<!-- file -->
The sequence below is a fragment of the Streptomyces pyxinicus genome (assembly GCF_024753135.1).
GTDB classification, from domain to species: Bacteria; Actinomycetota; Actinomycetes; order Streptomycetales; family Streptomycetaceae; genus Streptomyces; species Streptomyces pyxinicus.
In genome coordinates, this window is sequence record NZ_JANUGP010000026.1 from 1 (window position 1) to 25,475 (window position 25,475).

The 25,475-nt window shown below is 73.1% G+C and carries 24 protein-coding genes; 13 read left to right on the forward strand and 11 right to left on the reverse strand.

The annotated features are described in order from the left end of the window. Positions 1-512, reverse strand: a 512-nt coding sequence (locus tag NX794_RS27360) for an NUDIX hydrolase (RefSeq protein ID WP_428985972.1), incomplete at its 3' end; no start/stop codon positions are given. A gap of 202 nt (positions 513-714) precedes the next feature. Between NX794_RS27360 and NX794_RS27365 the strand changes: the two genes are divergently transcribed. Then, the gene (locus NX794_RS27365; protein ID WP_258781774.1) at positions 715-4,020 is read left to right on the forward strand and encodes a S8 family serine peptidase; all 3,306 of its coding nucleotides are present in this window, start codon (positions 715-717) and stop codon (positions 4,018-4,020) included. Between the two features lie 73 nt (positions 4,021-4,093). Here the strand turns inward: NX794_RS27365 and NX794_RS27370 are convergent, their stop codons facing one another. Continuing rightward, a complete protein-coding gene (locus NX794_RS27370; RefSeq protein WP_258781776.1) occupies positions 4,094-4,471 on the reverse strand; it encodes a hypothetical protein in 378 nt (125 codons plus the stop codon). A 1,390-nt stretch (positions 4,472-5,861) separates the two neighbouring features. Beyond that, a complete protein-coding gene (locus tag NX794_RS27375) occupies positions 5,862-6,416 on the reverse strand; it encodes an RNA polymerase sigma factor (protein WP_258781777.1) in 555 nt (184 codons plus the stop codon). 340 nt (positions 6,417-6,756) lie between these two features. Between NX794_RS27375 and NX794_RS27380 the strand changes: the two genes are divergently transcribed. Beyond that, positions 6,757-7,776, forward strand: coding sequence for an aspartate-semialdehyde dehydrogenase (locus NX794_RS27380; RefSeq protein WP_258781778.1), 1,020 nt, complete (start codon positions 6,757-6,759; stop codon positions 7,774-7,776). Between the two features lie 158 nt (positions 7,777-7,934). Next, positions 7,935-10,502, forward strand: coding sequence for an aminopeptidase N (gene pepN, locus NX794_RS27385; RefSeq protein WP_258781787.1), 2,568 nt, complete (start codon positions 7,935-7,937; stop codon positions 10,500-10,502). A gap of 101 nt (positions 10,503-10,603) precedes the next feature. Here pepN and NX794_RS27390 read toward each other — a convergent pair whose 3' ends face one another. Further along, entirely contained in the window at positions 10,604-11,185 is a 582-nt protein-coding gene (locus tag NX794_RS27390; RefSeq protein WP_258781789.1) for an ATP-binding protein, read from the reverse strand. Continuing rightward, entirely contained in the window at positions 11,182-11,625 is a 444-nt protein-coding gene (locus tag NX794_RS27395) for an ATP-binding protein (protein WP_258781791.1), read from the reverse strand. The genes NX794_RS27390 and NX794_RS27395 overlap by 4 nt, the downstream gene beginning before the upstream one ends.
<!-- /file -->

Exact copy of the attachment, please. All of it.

The sequence below is a fragment of the Streptomyces pyxinicus genome (assembly GCF_024753135.1).
GTDB classification, from domain to species: Bacteria; Actinomycetota; Actinomycetes; order Streptomycetales; family Streptomycetaceae; genus Streptomyces; species Streptomyces pyxinicus.
In genome coordinates, this window is sequence record NZ_JANUGP010000026.1 from 1 (window position 1) to 25,475 (window position 25,475).

The 25,475-nt window shown below is 73.1% G+C and carries 24 protein-coding genes; 13 read left to right on the forward strand and 11 right to left on the reverse strand.

The annotated features are described in order from the left end of the window. Positions 1-512, reverse strand: a 512-nt coding sequence (locus tag NX794_RS27360) for an NUDIX hydrolase (RefSeq protein ID WP_428985972.1), incomplete at its 3' end; no start/stop codon positions are given. A gap of 202 nt (positions 513-714) precedes the next feature. Between NX794_RS27360 and NX794_RS27365 the strand changes: the two genes are divergently transcribed. Then, the gene (locus NX794_RS27365; protein ID WP_258781774.1) at positions 715-4,020 is read left to right on the forward strand and encodes a S8 family serine peptidase; all 3,306 of its coding nucleotides are present in this window, start codon (positions 715-717) and stop codon (positions 4,018-4,020) included. Between the two features lie 73 nt (positions 4,021-4,093). Here the strand turns inward: NX794_RS27365 and NX794_RS27370 are convergent, their stop codons facing one another. Continuing rightward, a complete protein-coding gene (locus NX794_RS27370; RefSeq protein WP_258781776.1) occupies positions 4,094-4,471 on the reverse strand; it encodes a hypothetical protein in 378 nt (125 codons plus the stop codon). A 1,390-nt stretch (positions 4,472-5,861) separates the two neighbouring features. Beyond that, a complete protein-coding gene (locus tag NX794_RS27375) occupies positions 5,862-6,416 on the reverse strand; it encodes an RNA polymerase sigma factor (protein WP_258781777.1) in 555 nt (184 codons plus the stop codon). 340 nt (positions 6,417-6,756) lie between these two features. Between NX794_RS27375 and NX794_RS27380 the strand changes: the two genes are divergently transcribed. Beyond that, positions 6,757-7,776, forward strand: coding sequence for an aspartate-semialdehyde dehydrogenase (locus NX794_RS27380; RefSeq protein WP_258781778.1), 1,020 nt, complete (start codon positions 6,757-6,759; stop codon positions 7,774-7,776). Between the two features lie 158 nt (positions 7,777-7,934). Next, positions 7,935-10,502, forward strand: coding sequence for an aminopeptidase N (gene pepN, locus NX794_RS27385; RefSeq protein WP_258781787.1), 2,568 nt, complete (start codon positions 7,935-7,937; stop codon positions 10,500-10,502). A gap of 101 nt (positions 10,503-10,603) precedes the next feature. Here pepN and NX794_RS27390 read toward each other — a convergent pair whose 3' ends face one another. Further along, entirely contained in the window at positions 10,604-11,185 is a 582-nt protein-coding gene (locus tag NX794_RS27390; RefSeq protein WP_258781789.1) for an ATP-binding protein, read from the reverse strand. Continuing rightward, entirely contained in the window at positions 11,182-11,625 is a 444-nt protein-coding gene (locus tag NX794_RS27395) for an ATP-binding protein (protein WP_258781791.1), read from the reverse strand. The genes NX794_RS27390 and NX794_RS27395 overlap by 4 nt, the downstream gene beginning before the upstream one ends.